A central discussion in African Philosophy concerns the “African concept of time,” famously theorized by John S. Mbiti. Mbiti makes a distinction between a circular and a linear concept of time, associating the former with Africa and the latter with the West. Critical of such essentialist binaries, this article develops a nuanced understanding of the concepts of time and history expressed in two categories of novels in three African languages: Ujamaa novels in Swahili (Tanzania) and Chimurenga/Umvukela novels in Shona and Ndebele (Zimbabwe). While Ujamaa novels often operate on a circular concept of time, the Zimbabwean novels are based on a view of time as linear progress. The article argues that these concepts of time are determined by the genre conventions of the novel and the tale and that the adoption and hybridization of these genres has been decisively impacted by the state ideologies in Tanzania and Zimbabwe.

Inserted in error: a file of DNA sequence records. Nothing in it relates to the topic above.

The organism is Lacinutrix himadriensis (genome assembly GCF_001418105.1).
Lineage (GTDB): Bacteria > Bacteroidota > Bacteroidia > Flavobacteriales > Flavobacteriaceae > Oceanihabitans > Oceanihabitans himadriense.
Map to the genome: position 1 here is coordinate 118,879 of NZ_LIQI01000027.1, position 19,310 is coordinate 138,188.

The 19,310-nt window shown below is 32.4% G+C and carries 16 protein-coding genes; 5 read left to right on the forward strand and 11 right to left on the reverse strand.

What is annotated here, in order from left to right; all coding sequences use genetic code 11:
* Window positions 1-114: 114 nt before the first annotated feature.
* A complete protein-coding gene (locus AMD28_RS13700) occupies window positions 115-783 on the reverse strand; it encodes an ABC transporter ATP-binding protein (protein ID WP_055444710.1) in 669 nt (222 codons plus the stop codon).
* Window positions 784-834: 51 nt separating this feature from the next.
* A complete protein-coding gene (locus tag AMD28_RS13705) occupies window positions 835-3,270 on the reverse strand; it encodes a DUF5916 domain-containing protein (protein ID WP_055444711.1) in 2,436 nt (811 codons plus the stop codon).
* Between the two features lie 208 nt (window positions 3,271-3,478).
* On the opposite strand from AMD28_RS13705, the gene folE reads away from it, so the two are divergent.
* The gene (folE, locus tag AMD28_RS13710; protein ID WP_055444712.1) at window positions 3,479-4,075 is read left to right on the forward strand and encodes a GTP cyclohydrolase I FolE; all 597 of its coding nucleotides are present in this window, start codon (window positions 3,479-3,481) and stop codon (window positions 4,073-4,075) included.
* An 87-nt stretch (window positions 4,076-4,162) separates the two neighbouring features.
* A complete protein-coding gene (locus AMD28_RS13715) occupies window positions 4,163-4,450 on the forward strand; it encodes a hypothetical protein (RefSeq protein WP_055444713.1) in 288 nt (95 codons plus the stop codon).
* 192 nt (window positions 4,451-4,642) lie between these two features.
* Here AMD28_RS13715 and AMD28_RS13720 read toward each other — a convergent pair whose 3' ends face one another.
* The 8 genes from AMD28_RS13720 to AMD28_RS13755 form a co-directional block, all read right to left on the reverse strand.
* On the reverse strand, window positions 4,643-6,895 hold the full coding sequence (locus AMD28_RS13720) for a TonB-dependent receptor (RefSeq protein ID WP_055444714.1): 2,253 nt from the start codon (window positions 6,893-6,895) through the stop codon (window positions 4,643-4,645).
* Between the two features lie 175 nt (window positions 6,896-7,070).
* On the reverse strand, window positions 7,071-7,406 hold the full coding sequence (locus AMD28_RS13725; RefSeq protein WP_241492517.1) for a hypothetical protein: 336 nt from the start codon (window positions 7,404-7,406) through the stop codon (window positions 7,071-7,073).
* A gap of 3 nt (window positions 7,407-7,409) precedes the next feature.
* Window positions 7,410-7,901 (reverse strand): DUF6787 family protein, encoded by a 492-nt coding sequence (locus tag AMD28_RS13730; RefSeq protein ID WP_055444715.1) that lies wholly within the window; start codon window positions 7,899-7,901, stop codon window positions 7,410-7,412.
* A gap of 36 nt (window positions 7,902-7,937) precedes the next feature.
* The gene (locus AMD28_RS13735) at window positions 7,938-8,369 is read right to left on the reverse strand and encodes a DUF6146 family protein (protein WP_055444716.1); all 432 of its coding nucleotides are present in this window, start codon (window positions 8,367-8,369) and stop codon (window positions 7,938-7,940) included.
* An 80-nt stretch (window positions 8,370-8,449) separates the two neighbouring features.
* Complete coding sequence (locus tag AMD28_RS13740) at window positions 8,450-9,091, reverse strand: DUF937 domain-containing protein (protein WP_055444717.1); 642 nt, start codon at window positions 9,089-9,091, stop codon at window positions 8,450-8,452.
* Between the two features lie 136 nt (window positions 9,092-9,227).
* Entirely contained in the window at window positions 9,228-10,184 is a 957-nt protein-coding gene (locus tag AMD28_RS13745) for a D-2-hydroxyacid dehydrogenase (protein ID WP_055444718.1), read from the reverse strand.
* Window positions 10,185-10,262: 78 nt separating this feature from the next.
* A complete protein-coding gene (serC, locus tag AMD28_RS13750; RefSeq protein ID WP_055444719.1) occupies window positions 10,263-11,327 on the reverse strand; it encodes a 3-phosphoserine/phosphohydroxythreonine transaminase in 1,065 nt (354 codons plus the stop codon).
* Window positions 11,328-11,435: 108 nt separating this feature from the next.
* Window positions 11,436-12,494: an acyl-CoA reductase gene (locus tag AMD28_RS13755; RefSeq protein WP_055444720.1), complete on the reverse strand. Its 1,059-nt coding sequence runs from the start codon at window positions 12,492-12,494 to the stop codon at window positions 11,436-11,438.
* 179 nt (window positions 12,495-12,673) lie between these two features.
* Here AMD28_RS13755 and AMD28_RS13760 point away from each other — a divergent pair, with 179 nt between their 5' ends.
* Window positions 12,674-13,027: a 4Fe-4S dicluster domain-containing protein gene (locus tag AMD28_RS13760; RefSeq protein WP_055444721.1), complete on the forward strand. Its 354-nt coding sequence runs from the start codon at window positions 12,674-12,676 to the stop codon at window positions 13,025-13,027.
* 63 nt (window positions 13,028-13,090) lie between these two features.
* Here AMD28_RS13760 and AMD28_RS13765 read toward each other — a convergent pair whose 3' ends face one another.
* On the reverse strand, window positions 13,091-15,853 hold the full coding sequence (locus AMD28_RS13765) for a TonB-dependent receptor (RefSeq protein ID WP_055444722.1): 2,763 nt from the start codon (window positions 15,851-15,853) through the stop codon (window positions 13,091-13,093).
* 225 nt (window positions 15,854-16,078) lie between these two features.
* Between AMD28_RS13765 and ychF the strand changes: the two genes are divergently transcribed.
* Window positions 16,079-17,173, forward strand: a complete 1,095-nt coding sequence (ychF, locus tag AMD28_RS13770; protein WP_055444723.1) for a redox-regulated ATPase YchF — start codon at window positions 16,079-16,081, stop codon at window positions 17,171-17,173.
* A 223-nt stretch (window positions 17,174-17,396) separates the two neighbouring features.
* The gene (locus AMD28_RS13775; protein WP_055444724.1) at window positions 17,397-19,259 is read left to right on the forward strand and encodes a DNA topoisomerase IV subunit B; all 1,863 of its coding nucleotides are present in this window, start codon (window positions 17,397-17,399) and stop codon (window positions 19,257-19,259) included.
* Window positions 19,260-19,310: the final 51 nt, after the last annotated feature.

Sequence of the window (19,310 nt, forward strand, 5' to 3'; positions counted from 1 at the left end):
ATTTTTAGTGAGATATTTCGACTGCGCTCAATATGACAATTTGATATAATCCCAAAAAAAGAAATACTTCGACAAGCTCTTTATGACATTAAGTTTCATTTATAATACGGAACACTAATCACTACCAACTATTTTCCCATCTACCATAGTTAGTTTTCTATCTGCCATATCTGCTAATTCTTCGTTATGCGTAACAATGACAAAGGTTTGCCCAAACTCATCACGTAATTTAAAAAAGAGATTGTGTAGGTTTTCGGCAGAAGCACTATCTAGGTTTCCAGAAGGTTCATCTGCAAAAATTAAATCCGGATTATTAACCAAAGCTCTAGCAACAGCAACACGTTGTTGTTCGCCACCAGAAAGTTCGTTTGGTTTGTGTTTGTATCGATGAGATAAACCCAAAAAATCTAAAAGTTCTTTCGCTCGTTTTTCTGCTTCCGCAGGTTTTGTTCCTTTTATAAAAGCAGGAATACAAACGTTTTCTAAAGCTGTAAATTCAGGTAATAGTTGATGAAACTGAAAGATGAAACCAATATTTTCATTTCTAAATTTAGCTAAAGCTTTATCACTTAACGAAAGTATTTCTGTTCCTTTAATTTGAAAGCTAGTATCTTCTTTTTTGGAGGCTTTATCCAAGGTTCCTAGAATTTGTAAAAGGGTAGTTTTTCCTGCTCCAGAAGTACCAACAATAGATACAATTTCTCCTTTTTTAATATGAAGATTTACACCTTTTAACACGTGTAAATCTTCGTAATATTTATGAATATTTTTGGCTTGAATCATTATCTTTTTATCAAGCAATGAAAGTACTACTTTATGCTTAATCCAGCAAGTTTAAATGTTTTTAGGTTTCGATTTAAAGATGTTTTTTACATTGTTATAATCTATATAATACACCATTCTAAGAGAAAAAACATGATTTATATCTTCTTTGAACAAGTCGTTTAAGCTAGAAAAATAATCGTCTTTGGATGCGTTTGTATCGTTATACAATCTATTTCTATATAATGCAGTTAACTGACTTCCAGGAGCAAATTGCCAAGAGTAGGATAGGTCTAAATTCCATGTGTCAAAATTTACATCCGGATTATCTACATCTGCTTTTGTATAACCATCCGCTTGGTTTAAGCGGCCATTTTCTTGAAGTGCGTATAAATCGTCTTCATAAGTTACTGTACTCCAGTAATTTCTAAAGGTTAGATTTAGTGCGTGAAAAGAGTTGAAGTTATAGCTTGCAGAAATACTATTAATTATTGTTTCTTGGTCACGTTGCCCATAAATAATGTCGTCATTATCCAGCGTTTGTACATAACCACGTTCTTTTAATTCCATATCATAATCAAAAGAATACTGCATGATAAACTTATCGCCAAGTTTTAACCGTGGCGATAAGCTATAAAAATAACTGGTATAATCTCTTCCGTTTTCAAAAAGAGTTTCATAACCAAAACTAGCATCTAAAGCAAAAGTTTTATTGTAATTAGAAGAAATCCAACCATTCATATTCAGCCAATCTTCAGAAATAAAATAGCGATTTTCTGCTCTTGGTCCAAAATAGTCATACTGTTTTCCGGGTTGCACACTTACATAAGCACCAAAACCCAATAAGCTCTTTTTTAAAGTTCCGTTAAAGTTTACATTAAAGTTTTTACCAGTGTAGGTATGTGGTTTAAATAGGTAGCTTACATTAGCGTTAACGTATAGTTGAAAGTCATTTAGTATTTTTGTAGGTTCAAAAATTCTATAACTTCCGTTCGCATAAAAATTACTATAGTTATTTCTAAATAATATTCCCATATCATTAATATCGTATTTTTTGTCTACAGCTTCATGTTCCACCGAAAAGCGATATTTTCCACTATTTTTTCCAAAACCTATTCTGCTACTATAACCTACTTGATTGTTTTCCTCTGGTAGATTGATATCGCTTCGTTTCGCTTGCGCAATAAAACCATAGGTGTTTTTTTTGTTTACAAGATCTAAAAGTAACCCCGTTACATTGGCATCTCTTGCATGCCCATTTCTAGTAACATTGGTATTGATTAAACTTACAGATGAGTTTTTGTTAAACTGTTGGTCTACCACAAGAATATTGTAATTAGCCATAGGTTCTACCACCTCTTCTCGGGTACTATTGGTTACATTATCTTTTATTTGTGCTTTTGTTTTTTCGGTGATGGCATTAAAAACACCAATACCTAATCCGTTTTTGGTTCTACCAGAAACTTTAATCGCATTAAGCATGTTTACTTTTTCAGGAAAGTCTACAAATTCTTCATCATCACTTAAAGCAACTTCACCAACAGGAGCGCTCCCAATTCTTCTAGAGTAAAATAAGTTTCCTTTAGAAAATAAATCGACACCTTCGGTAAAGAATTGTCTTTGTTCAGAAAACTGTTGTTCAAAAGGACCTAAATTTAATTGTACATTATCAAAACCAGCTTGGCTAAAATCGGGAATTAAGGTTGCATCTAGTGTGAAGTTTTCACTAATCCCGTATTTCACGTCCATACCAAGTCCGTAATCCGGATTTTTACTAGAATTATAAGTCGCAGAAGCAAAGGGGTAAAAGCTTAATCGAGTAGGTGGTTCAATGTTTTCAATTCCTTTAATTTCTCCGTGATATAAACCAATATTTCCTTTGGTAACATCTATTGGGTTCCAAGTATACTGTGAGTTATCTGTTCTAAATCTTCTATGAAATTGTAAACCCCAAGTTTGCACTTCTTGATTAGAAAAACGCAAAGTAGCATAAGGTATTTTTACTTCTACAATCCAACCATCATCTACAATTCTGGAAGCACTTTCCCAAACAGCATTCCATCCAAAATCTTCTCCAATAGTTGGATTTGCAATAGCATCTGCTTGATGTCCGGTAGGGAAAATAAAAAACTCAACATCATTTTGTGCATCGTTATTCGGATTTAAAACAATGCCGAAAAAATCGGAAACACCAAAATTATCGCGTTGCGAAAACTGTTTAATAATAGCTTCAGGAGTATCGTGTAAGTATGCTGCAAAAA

Time as Myth, Time as History in Afrophone Novels on Ujamaa (Tanzanian Socialism) and the Second Chimurenga/Umvukela (Zimbabwean Liberation War)
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Alena Rettová; Time as Myth, Time as History in Afrophone Novels on Ujamaa (Tanzanian Socialism) and the Second Chimurenga/Umvukela (Zimbabwean Liberation War). Comparative Literature 1 December 2016; 68 (4): 389–407. doi: https://doi.org/10.1215/00104124-3698477
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